Dada Head and Powder Box: Sophie Taeuber-Arp at MoMA

In 1916, Sophie Taeuber-Arp began living an artistic double life: by day, she taught textile design and embroidery at the Zurich Trade School, and by night, she took part in Dada antics at the Cabaret Voltaire as a member of the city’s radical avant-garde. Yet her resulting oeuvre—comprehensively surveyed in the Museum of Modern Art retrospective “Sophie Taeuber-Arp: Living Abstraction,” co-organized with Kunstmuseum Basel and Tate Modern in London—makes clear that these spheres were not as disparate as they might seem. This is evident, for instance, in the machinelike marionettes she created for a 1918 production of the satirical play King Stag: Taeuber-Arp formed their awkwardly articulated bodies from geometric pieces of turned wood, using a carpentry technique more often associated with functionalism than fine art. Though the project was spearheaded by the trade school’s director, architect Alfred Altherr, under the auspices of the Swiss Werkbund (an association of artists and designers), the marionettes were quickly embraced by her avant-garde peers as quintessentially Dada. The marionettes likewise inspired Taeuber-Arp’s best-known contribution to the Zurich Dada canon, the so-called “Dada Heads” (1918–20), playfully absurd wood sculptures painted with abstract motifs in lieu of facial features, whose forms recall hatstands—or perhaps the oblong turned-wood powder box she made circa 1918, on display in the adjacent gallery. Throughout her career, cut short in 1943 by her accidental death from carbon monoxide poisoning at age fifty-three, Taeuber-Arp moved fluidly between mediums and disciplines with little regard for the fine/applied art divide that long biased her work’s reception.

A purple container has a conical base resembling an inverted funnel, a central compartment in the shape of a rounded cylinder, narrowing into a smaller cylindrical top.

Sophie Taeuber-Arp, Powder Box, circa 1918, paint and metallic powder on wood, 11 ¾ by 6 ½ inches diameter.

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Taeuber-Arp arrived at abstraction early and decisively, recognizing that the gridded structure of embroidery, weaving, and other textile techniques lent itself naturally to geometric compositions. The exhibition, organized chronologically, opens in the mid-teens, by which point Taeuber-Arp was already creating varied arrangements of horizontal and vertical planes neatly organized into irregular grids. Warm earth tones, reds, and purples, anchored by large rectangles of black, dominate a group of small embroideries, preparatory drawings, and composition studies in gouache and pencil that she created following her return to her native Switzerland in 1914, after completing applied art studies in Munich and Hamburg. In subsequent works, she adopted a freer hand. A set of gouaches, titled each titled a variation on Free Vertical-Horizontal Rhythms (1919), features wavering asymmetrical patches of color, cut and pasted onto white paper grounds. Another group of drawings from the following year involves quadrangular strokes of colored gouache distributed in varied groupings across white grounds.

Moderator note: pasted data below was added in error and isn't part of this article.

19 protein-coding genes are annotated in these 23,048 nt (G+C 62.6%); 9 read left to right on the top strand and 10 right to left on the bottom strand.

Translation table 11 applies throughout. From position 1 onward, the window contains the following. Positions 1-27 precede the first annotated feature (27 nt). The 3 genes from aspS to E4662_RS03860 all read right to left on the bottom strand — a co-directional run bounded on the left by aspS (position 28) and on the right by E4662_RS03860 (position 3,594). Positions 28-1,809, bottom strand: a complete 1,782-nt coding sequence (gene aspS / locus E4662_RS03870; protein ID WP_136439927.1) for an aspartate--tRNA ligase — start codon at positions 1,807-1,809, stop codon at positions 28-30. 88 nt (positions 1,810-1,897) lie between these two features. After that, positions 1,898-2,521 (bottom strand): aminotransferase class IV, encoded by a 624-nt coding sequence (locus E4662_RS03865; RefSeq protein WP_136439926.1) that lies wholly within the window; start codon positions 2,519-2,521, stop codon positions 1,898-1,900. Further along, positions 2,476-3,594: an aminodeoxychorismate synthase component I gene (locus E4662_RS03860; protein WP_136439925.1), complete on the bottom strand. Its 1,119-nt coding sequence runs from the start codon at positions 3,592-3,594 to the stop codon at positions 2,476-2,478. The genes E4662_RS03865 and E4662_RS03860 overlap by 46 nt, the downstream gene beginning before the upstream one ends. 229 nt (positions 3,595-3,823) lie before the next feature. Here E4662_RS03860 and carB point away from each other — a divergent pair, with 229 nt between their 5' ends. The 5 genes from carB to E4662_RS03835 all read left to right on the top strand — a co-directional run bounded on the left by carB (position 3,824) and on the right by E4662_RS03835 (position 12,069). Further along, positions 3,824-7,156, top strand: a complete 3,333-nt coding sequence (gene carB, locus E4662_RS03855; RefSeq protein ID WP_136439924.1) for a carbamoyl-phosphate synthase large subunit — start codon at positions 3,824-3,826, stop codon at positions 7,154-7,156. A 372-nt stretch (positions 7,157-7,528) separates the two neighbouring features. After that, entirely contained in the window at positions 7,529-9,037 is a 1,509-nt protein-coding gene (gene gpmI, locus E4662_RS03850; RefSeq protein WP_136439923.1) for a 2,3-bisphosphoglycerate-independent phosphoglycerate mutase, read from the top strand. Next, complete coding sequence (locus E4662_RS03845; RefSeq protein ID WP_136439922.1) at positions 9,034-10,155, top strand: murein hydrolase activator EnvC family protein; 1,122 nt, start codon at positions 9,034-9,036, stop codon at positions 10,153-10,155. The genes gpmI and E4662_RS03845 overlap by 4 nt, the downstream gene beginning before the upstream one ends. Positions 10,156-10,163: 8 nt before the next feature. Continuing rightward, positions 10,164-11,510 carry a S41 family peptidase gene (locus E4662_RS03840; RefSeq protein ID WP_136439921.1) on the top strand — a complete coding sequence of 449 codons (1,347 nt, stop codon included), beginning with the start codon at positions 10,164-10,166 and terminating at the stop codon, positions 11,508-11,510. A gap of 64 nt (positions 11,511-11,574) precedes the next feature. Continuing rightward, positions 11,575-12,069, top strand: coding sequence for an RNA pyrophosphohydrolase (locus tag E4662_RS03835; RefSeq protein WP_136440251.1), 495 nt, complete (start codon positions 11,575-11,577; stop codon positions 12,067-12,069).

Having mastered the grid, Taeuber-Arp turned, in the late teens and twenties, toward more complex compositions, often incorporating irregular shapes as well as abstracted riffs on figural motifs. She also adapted these designs to suit a staggering range of functional objects—dazzling beaded necklaces and handbags, embroidered pillow covers and tablecloths, woven rugs and tapestries—by individually rendering these motifs and patterns as small gouache fragments that she combined into different configurations to suit the demands of a given project. The results have a collagelike quality, emphasized in the galleries through the display of several works alongside the modular preparatory gouaches. Among them is Oval Composition with Abstract Motifs (1922), a wool rug that intersperses rectilinear planes of color with concentric circles, the most prominent of which loosely suggests a standing haloed figurine. Other juxtapositions show how Taeuber-Arp translated designs from one type of object to another. Occupying the upper right corner of a circa 1920 embroidery, for instance, is the radically simplified silhouette of a woman’s head—half bubble-gum pink, half white—framed by neatly parted hair, with a single punched-out circle suggesting an eye. The two-toned head appears again in a beaded bag from the same year, this time in a more aggressive—or festive—palette of clashing pinks and turquoise, befitting the shift from decor to wearable accessory.